The comment about PC gamers seems to ignore the why of PC gaming .... continuous hardware upgrades (its a hobby thing), cheaper games, sitting at a desk, versus in front of the TV environment, Skype while gaming, etc., etc.
I think the hardware is well targeted for the price point, but the average PC gamer will be well beyond this a few years into the PS4 life cycle.
I am not putting down the hardware, but if they think they are going to win back PC gamers, they are sadly mistaken.
"the switch to the X86 CPU should also attract a large installed-base of “extreme PC gamers” to PS4, he added."
This was hilarious - as though PC gamers use a PC because of how much they love the x86 architecture.
Given there's about 0% chance PC games will run on the PS4, the choice of CPU is irrelevant.
Agreed. In a game console, backward compatibility is actually a bad idea, as long as the developers support the new platform.
When people buy a new console, you want them to buy all new titles as well. The old games they already have were bought to be played on the old console.
That's an interesting and kind of important question. One of the problems Microsoft had with the original X-Box was PC compatibility. It was easy to put Linux on it. But Microsoft needed something like five title sales per X-Box just to break even on the hardware.
And given the actual computing demands of most people, the PS4 looks pretty able to replace a regular PC. Sony must have some plan to avoid the "wrong kind" of popularity.
Seems like a well thought out path to follow. Given the relatively long product life cycle of Sony Play Stations. Employing AMD X86 architecture will be well suited for upgrades and enhancements, in particular GDDR6 has my attention, which should be going into production next year (if I remember right, AMD essentially created the GDDR memory standard for what it's worth). It would not be surprising if GDDR5 was skipped in the PS4 platform altogether. I find this news fascinating.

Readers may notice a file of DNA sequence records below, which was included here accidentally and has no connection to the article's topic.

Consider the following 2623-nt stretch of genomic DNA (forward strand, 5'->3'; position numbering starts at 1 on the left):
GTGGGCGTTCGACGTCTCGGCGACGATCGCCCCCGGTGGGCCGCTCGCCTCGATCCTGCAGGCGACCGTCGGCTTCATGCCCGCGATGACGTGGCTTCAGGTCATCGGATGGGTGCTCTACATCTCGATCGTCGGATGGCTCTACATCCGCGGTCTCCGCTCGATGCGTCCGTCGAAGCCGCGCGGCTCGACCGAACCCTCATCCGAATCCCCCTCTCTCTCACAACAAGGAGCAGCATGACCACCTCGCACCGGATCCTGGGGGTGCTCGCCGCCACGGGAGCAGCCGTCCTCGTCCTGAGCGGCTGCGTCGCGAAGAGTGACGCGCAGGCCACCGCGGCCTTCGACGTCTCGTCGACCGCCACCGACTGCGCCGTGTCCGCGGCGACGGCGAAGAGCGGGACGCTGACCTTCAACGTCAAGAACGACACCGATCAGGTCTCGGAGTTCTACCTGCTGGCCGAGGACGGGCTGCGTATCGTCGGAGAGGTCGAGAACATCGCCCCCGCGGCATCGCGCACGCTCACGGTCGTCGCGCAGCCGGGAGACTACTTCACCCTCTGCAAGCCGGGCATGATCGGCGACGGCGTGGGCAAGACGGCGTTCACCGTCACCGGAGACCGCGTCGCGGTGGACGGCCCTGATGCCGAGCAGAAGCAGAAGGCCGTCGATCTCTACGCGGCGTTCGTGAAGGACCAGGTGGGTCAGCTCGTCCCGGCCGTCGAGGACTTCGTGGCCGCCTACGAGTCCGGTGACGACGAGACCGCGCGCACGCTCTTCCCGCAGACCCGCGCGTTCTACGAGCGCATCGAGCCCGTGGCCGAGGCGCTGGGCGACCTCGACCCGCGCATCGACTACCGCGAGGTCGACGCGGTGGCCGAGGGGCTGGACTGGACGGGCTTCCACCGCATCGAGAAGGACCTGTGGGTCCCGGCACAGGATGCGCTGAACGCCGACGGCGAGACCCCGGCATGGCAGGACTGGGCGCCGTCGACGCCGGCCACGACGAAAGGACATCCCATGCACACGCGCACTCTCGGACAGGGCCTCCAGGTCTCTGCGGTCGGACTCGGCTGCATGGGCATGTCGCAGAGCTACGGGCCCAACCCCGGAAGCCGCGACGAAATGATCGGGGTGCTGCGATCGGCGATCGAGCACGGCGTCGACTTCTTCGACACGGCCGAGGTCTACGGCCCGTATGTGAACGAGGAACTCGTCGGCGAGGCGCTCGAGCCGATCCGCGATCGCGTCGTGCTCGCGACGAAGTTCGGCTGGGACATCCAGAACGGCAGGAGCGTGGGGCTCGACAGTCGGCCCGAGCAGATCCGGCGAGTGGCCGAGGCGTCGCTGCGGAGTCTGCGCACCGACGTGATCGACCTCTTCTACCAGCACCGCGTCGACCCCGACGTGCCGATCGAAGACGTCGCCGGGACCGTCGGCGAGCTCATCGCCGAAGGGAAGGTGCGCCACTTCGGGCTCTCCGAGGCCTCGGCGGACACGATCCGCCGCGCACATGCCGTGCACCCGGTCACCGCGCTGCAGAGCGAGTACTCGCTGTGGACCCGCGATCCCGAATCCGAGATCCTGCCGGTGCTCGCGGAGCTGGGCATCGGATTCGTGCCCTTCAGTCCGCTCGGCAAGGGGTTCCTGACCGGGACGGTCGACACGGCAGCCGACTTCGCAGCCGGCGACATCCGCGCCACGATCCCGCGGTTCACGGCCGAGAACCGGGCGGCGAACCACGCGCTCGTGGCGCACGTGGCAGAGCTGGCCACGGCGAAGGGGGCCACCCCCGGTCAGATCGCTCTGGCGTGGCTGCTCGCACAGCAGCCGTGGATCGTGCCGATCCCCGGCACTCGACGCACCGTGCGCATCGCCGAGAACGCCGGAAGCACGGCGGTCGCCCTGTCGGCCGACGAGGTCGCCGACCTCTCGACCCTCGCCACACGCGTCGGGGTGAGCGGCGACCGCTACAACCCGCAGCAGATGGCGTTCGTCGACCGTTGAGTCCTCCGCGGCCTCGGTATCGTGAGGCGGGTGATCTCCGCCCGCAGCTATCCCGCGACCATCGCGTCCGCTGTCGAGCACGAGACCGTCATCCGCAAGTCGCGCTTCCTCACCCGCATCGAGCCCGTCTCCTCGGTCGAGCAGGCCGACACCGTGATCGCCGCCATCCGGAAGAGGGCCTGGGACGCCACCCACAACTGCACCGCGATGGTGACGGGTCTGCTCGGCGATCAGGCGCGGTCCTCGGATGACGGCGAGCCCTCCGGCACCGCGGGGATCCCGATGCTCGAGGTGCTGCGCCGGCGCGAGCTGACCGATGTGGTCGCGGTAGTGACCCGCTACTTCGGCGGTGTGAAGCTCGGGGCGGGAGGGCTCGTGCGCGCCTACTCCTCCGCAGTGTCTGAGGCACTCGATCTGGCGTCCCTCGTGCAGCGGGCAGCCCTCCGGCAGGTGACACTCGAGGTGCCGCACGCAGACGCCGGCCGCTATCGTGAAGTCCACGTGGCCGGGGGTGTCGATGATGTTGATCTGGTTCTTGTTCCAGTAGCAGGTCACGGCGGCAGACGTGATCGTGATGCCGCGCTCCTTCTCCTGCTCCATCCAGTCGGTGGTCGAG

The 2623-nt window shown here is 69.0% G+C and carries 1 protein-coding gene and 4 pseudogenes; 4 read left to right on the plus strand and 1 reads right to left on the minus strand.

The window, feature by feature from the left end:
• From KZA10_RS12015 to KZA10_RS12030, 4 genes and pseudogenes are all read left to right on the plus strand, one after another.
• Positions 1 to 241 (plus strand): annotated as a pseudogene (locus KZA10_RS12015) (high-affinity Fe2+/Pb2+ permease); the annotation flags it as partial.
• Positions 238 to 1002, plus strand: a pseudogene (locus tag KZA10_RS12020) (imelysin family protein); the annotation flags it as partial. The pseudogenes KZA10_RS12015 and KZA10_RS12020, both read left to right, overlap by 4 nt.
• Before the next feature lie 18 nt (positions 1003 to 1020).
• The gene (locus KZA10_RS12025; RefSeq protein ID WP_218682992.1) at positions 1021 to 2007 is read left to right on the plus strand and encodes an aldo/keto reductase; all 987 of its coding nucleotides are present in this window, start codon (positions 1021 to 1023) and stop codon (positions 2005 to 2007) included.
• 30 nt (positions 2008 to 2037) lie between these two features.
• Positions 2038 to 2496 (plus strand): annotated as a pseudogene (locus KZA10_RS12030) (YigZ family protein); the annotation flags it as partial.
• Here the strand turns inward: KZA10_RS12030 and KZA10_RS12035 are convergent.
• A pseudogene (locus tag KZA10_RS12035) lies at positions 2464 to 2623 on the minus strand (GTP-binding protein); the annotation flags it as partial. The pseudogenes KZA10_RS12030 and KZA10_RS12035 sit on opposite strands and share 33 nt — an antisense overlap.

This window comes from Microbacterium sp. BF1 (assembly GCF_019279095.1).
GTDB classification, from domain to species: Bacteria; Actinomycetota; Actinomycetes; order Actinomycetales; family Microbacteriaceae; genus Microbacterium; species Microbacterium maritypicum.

I wouldn't think it was a 32 nm capacity issue at IBM as I believe they have as much 32 nm capacity as they did at 45nm. I believe they still are supplying the newest game processors for Nintendo and Microsoft.
I have to agree it is the software and to a lesser extent the hardware. If the games are ready and of high enough quality then who cares what the platform is? On the other hand if the hardware platform can't get out of it's own way then no amount of software can make up for the lack of responsiveness. I am guessing that the X86 tried and true platform with a lot of horsepower will win a lot of software developer support and therefor more/better games!
What are the engineering and design challenges in creating successful IoT devices? These devices are usually small, resource-constrained electronics designed to sense, collect, send, and/or interpret data. Some of the devices need to be smart enough to act upon data in real time, 24/7. Are the design challenges the same as with embedded systems, but with a little developer- and IT-skills added in? What do engineers need to know? Rick Merritt talks with two experts about the tools and best options for designing IoT devices in 2016. Specifically the guests will discuss sensors, security, and lessons from IoT deployments.